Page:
Documentation guidelines

OpenColorIO is documented using reStructuredText, processed by Sphinx.

The documentation primarily lives in the docs/ folder, within the main OpenColorIO repository.

The rST source for the C++ API documentation is extracted from comments in the public header files in include/

Installation of requirements

Scripts are available, for each platform, to install the documentation requirements.

The script in the share/ci/scripts/<Platform> directory will install the Python-related requirements for building the documentation (Sphinx, six, testresources, recommonmark, sphinx-press-theme, sphinx-tabs, and breathe) and Doxygen.

Use GitBash (provided with Git for Windows) to execute the script on Windows.

Python 3 is required to build the documentation. If you have multiple Python installs you’ll need to make sure pip and CMake find the correct version. You can manually inform CMake of which to use by adding this option to the below cmake command, which configures the documentation build:

-DPython_ROOT=<Path to Python 3 root directory>

For the Python packages, ensure their locations are in your PYTHONPATH environment variable prior to configuring the build.

Building the docs

The build is just like a regular build from source, but specify the -D OCIO_BUILD_DOCS=ON argument to CMake.

Then run the make docs target. The default HTML output will be created in build_dir/docs/build-html/

Note that CMake must be run before each invocation of make to copy the edited rST files.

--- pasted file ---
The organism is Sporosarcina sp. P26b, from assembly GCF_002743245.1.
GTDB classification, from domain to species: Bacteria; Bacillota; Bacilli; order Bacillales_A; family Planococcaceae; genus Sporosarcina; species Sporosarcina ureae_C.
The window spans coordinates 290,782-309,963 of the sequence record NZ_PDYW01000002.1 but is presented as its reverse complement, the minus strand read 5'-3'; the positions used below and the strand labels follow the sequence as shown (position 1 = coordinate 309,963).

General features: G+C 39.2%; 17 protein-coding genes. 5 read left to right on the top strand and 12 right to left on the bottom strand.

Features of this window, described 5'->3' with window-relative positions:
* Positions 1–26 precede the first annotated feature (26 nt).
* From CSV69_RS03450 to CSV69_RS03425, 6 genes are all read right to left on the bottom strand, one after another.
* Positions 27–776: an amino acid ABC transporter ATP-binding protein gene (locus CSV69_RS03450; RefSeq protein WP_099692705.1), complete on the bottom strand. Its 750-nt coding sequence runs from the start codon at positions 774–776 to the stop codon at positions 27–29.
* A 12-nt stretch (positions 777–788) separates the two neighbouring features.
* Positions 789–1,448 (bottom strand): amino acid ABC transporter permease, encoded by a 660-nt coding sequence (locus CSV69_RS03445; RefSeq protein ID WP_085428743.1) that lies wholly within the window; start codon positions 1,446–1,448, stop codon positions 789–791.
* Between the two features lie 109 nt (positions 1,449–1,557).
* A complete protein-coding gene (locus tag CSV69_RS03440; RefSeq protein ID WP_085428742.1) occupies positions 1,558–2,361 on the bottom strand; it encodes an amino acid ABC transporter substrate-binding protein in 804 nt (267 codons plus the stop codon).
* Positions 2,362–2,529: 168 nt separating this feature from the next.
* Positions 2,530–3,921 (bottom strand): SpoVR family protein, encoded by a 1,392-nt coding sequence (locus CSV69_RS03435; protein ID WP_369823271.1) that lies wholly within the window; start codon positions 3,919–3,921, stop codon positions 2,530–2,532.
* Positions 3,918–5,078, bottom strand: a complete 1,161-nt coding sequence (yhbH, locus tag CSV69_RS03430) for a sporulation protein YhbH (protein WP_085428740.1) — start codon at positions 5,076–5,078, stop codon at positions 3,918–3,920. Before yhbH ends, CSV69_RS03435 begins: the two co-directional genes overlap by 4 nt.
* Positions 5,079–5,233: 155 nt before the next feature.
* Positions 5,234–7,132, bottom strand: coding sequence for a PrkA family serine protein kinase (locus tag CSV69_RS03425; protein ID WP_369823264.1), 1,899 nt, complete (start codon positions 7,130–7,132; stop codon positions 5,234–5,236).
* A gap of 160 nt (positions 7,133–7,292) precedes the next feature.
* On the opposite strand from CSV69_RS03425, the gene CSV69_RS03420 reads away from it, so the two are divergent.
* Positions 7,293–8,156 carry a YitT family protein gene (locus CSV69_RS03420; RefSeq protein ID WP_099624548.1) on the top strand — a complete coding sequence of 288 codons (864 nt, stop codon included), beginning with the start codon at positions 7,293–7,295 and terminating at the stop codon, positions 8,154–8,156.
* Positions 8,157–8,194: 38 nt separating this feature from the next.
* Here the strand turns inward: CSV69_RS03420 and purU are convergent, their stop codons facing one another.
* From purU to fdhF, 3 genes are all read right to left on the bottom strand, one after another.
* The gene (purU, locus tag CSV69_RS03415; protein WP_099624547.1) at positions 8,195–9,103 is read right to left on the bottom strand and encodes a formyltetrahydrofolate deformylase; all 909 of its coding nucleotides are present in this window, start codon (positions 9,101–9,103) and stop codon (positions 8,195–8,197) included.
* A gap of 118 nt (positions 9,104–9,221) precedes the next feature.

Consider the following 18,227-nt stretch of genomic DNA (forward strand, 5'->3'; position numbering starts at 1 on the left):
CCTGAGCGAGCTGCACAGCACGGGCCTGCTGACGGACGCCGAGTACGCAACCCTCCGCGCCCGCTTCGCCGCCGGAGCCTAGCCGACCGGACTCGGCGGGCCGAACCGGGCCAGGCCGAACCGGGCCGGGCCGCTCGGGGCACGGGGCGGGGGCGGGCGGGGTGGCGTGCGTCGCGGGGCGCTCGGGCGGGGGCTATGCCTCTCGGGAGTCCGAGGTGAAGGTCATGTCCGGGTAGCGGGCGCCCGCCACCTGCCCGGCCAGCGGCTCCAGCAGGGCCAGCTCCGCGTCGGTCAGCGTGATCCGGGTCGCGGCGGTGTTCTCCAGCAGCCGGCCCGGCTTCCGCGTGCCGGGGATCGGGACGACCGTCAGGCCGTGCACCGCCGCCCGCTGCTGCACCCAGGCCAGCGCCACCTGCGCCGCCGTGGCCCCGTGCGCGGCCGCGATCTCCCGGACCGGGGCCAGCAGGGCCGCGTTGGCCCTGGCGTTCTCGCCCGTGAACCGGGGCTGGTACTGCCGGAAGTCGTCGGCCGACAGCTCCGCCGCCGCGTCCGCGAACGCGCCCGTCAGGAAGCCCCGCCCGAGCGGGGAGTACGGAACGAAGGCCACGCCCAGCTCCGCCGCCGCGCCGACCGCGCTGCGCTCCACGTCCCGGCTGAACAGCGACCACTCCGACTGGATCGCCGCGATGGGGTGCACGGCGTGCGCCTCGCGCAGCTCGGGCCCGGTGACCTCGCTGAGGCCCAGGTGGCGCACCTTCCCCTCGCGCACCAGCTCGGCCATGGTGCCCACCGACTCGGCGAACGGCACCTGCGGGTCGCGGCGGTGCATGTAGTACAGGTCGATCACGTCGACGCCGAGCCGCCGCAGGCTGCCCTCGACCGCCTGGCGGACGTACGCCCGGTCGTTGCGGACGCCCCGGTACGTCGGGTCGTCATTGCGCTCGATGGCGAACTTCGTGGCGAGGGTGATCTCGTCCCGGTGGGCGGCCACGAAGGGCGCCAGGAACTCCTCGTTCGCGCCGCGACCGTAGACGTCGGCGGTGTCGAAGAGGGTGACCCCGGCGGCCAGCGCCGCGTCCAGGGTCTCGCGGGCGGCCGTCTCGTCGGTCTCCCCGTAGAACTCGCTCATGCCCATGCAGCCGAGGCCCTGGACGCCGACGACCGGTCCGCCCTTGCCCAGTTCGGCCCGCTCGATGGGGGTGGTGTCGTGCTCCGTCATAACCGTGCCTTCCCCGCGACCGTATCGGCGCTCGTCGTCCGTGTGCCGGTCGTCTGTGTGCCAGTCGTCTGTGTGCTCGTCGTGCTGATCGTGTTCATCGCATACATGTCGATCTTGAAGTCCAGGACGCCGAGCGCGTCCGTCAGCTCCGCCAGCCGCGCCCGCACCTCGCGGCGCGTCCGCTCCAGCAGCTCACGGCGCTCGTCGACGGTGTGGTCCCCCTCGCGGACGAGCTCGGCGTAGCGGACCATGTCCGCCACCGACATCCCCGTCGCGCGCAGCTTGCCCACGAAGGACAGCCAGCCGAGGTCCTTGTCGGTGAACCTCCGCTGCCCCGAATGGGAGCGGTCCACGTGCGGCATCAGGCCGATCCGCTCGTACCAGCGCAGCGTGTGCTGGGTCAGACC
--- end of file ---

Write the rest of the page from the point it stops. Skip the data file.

Initial run:

$ mkdir build && cd build

Then after each change you wish to preview:

$ cmake -D OCIO_BUILD_DOCS=ON .. && make docs

Updating the Python docs

If a contributor makes changes to any part of OCIO which affects the Python API docs (so, public headers, Python bindings, any documentation process code, etc.) they should do a local build with the new CMake option -DOCIO_BUILD_FROZEN_DOCS=ON, and add the modified rST files under docs/api/python/frozen to their PR.

Note: If you run the scripts on Linux, the freezing process should work well. On other platforms, the process may sometimes make spurious deltas to rST files unrelated to your changes. Please don’t add these files to your PR.

The OCIO module has a switch that detects when docs are being built on GH Actions (CI env var == true) it will backup the frozen folder to a sibling backup folder on Sphinx init, and following Sphinx build completion will do a file-by-file comparison of the new frozen and the backup folders. If there are differences, the CI job may fail with an error explaining where the differences were found and with instructions on how to fix them.

The also has a switch that detects when it is being run on RTD, and in that case will itself run Doxygen to generate the XML needed by breathe prior to building the docs, and will also facilitate a CMake configure_file-like process (via Python) to handle substitutions in headers and docs source files that CMake would usually handle, but can’t in this case. One potential plus to all of this is that if someone wants to just build OCIO docs, they can technically do so by running sphinx-build in the docs directory, and nothing more. Right now that only works when the READTHEDOCS env var == True, but it could be easily exposed another way if needed.